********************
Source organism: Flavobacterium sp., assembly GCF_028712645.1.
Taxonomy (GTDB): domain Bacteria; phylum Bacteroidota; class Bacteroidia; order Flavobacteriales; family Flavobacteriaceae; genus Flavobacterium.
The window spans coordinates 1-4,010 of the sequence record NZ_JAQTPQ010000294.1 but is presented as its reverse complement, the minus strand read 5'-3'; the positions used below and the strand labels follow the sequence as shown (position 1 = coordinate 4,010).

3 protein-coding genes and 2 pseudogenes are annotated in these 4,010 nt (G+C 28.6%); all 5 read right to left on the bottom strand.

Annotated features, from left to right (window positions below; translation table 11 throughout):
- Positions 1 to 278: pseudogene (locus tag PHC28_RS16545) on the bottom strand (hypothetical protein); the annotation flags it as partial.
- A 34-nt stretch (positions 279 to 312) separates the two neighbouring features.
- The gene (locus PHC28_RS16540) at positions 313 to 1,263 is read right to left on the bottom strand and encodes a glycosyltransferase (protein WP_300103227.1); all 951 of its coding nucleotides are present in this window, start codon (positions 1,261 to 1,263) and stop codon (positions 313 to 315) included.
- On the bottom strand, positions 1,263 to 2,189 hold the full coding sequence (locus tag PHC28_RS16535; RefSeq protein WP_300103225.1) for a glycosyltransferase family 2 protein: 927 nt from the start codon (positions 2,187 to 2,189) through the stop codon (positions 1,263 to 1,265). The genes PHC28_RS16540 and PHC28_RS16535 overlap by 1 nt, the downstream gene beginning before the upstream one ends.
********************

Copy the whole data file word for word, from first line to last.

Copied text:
Source organism: Flavobacterium sp., assembly GCF_028712645.1.
Taxonomy (GTDB): domain Bacteria; phylum Bacteroidota; class Bacteroidia; order Flavobacteriales; family Flavobacteriaceae; genus Flavobacterium.
The window spans coordinates 1-4,010 of the sequence record NZ_JAQTPQ010000294.1 but is presented as its reverse complement, the minus strand read 5'-3'; the positions used below and the strand labels follow the sequence as shown (position 1 = coordinate 4,010).

3 protein-coding genes and 2 pseudogenes are annotated in these 4,010 nt (G+C 28.6%); all 5 read right to left on the bottom strand.

Annotated features, from left to right (window positions below; translation table 11 throughout):
- Positions 1 to 278: pseudogene (locus tag PHC28_RS16545) on the bottom strand (hypothetical protein); the annotation flags it as partial.
- A 34-nt stretch (positions 279 to 312) separates the two neighbouring features.
- The gene (locus PHC28_RS16540) at positions 313 to 1,263 is read right to left on the bottom strand and encodes a glycosyltransferase (protein WP_300103227.1); all 951 of its coding nucleotides are present in this window, start codon (positions 1,261 to 1,263) and stop codon (positions 313 to 315) included.
- On the bottom strand, positions 1,263 to 2,189 hold the full coding sequence (locus tag PHC28_RS16535; RefSeq protein WP_300103225.1) for a glycosyltransferase family 2 protein: 927 nt from the start codon (positions 2,187 to 2,189) through the stop codon (positions 1,263 to 1,265). The genes PHC28_RS16540 and PHC28_RS16535 overlap by 1 nt, the downstream gene beginning before the upstream one ends.